The Communications Workers of America (CWA) union said on Tuesday that AT&T’s planned $39 billion acquisition of T-Mobile USA will create 96,000 additional jobs in the United States and bring another 5,000 others back from overseas. The union said Sprint and other opponents of the merger are “inappropriately” implying that the deal will actually result in job cuts and says such conclusions, which were reached in a Sprint-commissioned study, are the result of “sloppy research and the inability to distinguish between the change in the number of wireline and wireless jobs.” Read on for more. More →
Verizon employees will end a widely publicized strike on Tuesday and return to work. 45,000 Verizon employees went on strike on August 7th after failing to reach an agreement over new contract terms. The Communications Workers of America and the International Brotherhood of Electrical Workers still have not reached an agreement with Verizon and the two sides are still negotiating, according to reports. In the meantime, the old contract remains in effect. “The strike was about the process,” Communications Workers of America president Larry Cohen said. “We are now convinced that a change to the process is possible. The risk of going back to work while negotiating this is worth it to us,” Cohen said, noting that it’s unlikely an agreement will be reached in the next month. Verizon spokesperson Rich Young told reporters that Verizon still wants to change union worker’s benefits as a result of a decline in wireline revenues.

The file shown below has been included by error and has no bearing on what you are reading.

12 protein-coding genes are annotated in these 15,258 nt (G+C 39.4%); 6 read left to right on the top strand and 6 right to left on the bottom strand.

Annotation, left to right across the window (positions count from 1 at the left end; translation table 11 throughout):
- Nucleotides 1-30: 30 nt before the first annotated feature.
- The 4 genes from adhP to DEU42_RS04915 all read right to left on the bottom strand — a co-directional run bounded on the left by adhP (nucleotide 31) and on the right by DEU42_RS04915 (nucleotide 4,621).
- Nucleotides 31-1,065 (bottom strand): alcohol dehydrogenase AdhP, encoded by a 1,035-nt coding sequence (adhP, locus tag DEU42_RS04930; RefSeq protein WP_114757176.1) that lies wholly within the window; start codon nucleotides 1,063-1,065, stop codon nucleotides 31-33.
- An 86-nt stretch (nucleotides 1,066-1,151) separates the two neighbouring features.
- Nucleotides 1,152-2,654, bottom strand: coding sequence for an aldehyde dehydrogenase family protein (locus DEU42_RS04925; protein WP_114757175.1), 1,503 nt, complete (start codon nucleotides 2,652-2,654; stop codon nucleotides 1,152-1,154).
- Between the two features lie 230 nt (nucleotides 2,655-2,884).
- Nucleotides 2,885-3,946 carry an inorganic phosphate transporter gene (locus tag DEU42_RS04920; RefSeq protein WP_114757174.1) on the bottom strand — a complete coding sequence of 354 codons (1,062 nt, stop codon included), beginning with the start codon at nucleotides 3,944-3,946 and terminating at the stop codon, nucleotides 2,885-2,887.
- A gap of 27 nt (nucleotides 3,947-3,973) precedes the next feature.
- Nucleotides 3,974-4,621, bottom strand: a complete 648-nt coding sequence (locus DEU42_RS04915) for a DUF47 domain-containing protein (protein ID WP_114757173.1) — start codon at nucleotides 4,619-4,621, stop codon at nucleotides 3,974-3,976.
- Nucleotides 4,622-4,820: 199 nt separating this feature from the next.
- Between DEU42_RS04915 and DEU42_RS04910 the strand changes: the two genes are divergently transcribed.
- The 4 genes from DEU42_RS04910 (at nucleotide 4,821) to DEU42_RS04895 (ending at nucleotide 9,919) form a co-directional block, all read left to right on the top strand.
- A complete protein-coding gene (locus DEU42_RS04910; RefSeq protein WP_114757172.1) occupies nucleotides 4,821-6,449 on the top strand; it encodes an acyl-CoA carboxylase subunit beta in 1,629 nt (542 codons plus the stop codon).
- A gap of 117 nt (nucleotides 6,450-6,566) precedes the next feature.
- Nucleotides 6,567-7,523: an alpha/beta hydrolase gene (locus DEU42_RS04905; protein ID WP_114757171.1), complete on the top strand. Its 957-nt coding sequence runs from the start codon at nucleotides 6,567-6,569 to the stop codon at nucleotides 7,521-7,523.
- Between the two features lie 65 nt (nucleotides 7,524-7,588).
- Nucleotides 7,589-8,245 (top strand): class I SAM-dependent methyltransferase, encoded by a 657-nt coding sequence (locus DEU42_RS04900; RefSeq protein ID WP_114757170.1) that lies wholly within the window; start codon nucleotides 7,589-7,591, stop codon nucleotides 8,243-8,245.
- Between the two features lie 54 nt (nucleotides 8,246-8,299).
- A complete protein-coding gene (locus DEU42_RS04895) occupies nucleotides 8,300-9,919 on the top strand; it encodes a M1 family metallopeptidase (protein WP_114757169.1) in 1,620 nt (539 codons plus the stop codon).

After disagreements over new contracts, 45,000 Verizon workers, or roughly 25% of the company’s workforce, went on strike on August 7th. The Communications Workers of America and the International Brotherhood of Electrical Workers refuse to pay a $100 monthly premium on their health benefits and do not agree with other contract terms, but now they may have no benefits at all. Verizon is threatening to pull all health benefits from any employees who are still striking on August 31st. Verizon has already filed a lawsuit against the Communications Workers of America accusing the union of harassment and sabotage, and it has been granted injunctions against picketers in New Jersey, New York, Pennsylvania and Delaware. The unions aren’t happy: “We feel the company is exercising any means possible to make our members suffer in hopes of breaking our units,” president of CWA Local 2204 Chuck Simpson told reporters. Formal talks between the workers and Verizon are ongoing, and Verizon said it sent letters out to give strikers enough time to find alternative benefits.